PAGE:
First steps towards shared print collaboration in Sweden

Karin Byström (Uppsala University Library, Uppsala, Sweden)
Anna Isaksson (Göteborg University Library, Göteborg, Sweden)
Anna Thordstein (Library of the Swedish National Maritime and Transport Museums, Karlskrona, Sweden)
Wolfgang Undorf (National Library of Sweden, Stockholm, Sweden)

Library Management

ISSN: 0143-5124

Article publication date: 16 December 2022

Issue publication date: 8 August 2023




This paper reports the development in Sweden during the last few years on shared print cooperation. In June 2022, 30 libraries signed a letter of intent on cooperation on preservation and withdrawal of print material. By taking joint responsibility for long-term preservation, libraries aim to secure access as well as diversity and breadth in the collections.


As a first practical step, the working group is conducting a national collection analysis using metadata in the national catalog LIBRIS.


The paper presents the preliminary results of the collection analysis and discusses the next steps for the collaboration. 


The Swedish collaboration is one of many European and international collaborations on print archiving, and as such being of interest to a global library field.



Byström, K., Isaksson, A., Thordstein, A. and Undorf, W. (2023), "First steps towards shared print collaboration in Sweden", Library Management, Vol. 44 No. 5, pp. 381-387.



Emerald Publishing Limited

Copyright © 2022, Karin Byström, Anna Isaksson, Anna Thordstein and Wolfgang Undorf


Published by Emerald Publishing Limited. This article is published under the Creative Commons Attribution (CC BY 4.0) licence. Anyone may reproduce, distribute, translate and create derivative works of this article (for both commercial and non-commercial purposes), subject to full attribution to the original publication and authors. The full terms of this licence may be seen at


During the last few years, there has been an ongoing discussion on the need for collaboration and coordination of preservation and withdrawal of print material. A report from 2018 (Kungliga biblioteket, 2018) and an investigation from 2020 (Berglind et al., 2020) showed that there was both a need and an interest from libraries to work closer together on maintaining their print collections.

In October 2020, the National Library organized continued discussions to confirm the interest. In February 2021, they set up a steering committee and a working group for national collaboration. The steering committee is led by the National Library and contains representatives from both university libraries and special libraries (Samverkansgrupper. Bevarande och gallring, 2022).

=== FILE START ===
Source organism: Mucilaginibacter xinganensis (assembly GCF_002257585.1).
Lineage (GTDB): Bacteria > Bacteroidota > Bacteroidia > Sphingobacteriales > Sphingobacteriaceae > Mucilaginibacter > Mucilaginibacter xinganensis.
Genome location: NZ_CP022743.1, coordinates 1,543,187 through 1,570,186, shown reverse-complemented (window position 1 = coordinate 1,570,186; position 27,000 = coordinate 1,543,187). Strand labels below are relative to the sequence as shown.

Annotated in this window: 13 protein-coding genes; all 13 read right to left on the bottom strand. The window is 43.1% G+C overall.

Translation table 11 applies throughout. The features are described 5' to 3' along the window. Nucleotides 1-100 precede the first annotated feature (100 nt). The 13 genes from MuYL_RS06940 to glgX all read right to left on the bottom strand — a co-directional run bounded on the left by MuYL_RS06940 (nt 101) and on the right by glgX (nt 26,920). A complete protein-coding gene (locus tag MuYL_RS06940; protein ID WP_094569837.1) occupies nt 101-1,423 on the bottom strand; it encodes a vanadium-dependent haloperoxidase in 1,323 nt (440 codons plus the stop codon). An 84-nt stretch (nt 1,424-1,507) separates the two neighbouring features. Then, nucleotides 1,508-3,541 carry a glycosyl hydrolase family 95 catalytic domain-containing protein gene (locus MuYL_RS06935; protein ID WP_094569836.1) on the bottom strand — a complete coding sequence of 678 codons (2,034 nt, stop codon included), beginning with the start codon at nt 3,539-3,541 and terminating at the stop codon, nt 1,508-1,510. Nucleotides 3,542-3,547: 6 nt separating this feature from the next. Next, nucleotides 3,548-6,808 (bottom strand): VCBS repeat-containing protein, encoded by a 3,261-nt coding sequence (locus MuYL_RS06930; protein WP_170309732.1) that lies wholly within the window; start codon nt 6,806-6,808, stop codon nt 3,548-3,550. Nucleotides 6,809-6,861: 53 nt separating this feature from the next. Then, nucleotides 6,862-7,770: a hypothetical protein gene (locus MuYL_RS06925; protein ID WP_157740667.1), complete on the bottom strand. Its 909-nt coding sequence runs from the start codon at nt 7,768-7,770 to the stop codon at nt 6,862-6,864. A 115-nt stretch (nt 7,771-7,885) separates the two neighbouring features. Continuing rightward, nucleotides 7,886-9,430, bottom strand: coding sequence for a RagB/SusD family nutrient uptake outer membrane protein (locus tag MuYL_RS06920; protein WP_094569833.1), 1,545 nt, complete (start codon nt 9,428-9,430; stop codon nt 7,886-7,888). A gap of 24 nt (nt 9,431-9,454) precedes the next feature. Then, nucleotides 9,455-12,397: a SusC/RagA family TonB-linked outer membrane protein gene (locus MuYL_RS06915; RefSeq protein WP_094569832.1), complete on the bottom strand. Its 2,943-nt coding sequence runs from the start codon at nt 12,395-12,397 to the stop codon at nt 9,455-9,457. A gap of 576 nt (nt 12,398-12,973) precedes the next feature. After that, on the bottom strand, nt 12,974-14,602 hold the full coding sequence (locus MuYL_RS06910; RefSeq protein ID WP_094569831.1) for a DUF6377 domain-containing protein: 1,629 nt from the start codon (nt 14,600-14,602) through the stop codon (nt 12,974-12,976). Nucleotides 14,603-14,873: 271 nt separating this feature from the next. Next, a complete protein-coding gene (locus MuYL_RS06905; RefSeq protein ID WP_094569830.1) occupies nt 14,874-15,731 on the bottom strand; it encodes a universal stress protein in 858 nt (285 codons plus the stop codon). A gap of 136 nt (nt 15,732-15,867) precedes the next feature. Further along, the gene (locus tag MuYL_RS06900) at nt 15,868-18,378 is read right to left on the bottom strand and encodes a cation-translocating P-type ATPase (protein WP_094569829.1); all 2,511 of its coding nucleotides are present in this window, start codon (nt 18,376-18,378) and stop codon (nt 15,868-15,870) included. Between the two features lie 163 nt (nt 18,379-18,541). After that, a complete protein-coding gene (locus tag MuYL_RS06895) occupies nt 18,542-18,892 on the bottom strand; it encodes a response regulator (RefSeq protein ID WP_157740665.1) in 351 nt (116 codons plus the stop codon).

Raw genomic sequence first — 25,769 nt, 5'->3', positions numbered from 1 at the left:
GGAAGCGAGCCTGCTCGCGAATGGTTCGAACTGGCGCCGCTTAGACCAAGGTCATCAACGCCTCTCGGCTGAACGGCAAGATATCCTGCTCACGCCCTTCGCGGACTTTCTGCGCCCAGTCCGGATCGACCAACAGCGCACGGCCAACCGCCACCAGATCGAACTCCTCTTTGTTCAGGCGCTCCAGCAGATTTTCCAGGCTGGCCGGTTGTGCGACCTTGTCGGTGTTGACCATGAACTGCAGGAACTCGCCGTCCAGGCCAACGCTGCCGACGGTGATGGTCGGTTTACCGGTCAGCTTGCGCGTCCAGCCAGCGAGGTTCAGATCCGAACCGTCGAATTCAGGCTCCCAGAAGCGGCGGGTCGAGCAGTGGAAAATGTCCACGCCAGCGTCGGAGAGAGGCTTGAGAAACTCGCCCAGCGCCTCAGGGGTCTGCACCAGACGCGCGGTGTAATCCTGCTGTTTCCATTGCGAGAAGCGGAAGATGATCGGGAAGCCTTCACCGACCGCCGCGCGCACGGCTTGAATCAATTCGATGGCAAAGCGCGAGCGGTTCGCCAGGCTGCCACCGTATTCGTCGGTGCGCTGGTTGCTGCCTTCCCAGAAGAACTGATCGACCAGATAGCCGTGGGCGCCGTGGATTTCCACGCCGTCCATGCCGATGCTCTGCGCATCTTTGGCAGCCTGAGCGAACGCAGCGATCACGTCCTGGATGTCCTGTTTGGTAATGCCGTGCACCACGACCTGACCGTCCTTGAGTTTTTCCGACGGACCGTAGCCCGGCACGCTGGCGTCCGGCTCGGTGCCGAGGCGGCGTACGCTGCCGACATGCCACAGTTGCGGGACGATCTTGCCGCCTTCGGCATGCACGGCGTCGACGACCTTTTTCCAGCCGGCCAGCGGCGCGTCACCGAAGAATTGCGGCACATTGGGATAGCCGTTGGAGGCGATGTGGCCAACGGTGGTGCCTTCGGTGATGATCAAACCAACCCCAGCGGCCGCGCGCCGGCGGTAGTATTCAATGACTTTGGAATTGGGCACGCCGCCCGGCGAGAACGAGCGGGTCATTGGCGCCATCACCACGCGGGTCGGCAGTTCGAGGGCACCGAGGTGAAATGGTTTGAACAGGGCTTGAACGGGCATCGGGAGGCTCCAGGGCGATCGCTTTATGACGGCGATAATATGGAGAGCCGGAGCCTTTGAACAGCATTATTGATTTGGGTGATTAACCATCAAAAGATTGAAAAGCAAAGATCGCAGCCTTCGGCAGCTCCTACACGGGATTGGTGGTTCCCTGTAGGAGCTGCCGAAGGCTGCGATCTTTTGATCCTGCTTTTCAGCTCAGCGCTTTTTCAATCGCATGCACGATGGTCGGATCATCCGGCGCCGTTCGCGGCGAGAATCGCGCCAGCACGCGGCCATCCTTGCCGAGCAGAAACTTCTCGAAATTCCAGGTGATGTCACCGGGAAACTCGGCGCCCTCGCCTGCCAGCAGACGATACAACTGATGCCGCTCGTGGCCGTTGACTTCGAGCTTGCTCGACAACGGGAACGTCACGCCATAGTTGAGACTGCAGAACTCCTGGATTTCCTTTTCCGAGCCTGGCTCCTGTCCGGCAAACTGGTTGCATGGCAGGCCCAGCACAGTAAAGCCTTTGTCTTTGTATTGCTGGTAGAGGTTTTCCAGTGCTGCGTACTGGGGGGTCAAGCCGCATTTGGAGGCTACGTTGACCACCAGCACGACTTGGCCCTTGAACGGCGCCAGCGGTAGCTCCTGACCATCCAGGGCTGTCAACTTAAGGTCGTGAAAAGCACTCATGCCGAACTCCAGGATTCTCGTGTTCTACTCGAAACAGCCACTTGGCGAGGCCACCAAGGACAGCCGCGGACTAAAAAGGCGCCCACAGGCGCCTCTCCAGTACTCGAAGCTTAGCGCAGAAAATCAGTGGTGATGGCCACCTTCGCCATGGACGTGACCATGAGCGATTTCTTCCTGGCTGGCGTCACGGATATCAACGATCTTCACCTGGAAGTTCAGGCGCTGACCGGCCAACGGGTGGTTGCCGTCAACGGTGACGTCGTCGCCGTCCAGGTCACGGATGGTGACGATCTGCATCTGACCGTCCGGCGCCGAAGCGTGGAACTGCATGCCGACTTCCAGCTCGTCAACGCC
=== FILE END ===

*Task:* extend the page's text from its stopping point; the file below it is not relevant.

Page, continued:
Letter of intent

In June 2022 the steering committee agreed on a joint letter of intent that clarified the need for increased cooperation on preservation and withdrawal of print material. It also stated the need for libraries to take a joint responsibility for the long-term preservation of diversity and breadth in the print collections (Avsiktsförklaring kring gallring och bevarande, 2022).

The letter states: “With this letter of intent, libraries want to clarify their shared responsibility and the need for national coordination to ensure the long-term supply of information in the form of print material.”

It also clarifies that the purpose is to secure access to print material “for the benefit of researchers, today and tomorrow, and in support of the democratic society”. Libraries now need to find “forms for joint preservation and for coordinated and transparent withdrawal”.

At first, the nine libraries in the steering committee signed the letter of intent, but only a few weeks later, more than thirty libraries had signed up for collaboration (Avsiktsförklaring kring gallring och bevarande, 2022).

National collection analysis

In order to get a better overview of Swedish print collections, the working group has just begun conducting a national collection analysis. The analysis is based on metadata from the national catalog LIBRIS. All research libraries and many special libraries use LIBRIS.

A similar analysis had never been done before, so it was not clear what we would find. A useful source of inspiration and knowledge was a recent analysis from the UK called Strength in numbers (Malpas and Lavoie, 2016). That report looked at 36 research libraries in the UK and found that a relatively large amount of books only had a few copies. The conclusion was that scarcity is common, at least on a local scale.

It is important for the Swedish initiative to understand what is rare and what is common in a Swedish context. The collection analysis addresses the following questions:

  1. How many records have few or only one holding?

  2. How many records have many holdings?

  3. How are collections distributed between library types? (national/research/special libraries)

  4. How is the regional distribution?

It is also important to connect the Swedish results to a European and international context. We need to understand where Swedish libraries have unique material and when we can work together with international print management initiatives.

The first step of the analysis is a pilot test, both regarding interest areas, data harvesting methods and results. Due to this, the following results must be considered highly preliminary and seen as examples of what is possible.

Preliminary results for print monographs

For print monographs, there are 6m catalog records in LIBRIS. This includes monographs from all library types and in all languages. These records have about 20m holdings, on average just over three holdings per catalog record (see Figure 1).

Distribution of holdings for print monographs

The distribution of holdings between the catalog records is quite uneven. Almost half of the records (49%) only have one holding and three-quarters of the books have less than four holdings.

Seven percent of the monographs have 10 or more holdings; this can be both popular student textbooks and children’s literature (see Figure 2).

Language distribution

Of all the monographs in LIBRIS, less than one-third (28%) are in Swedish. Most of the books are in other languages, mostly English, German and French (see Figure 3).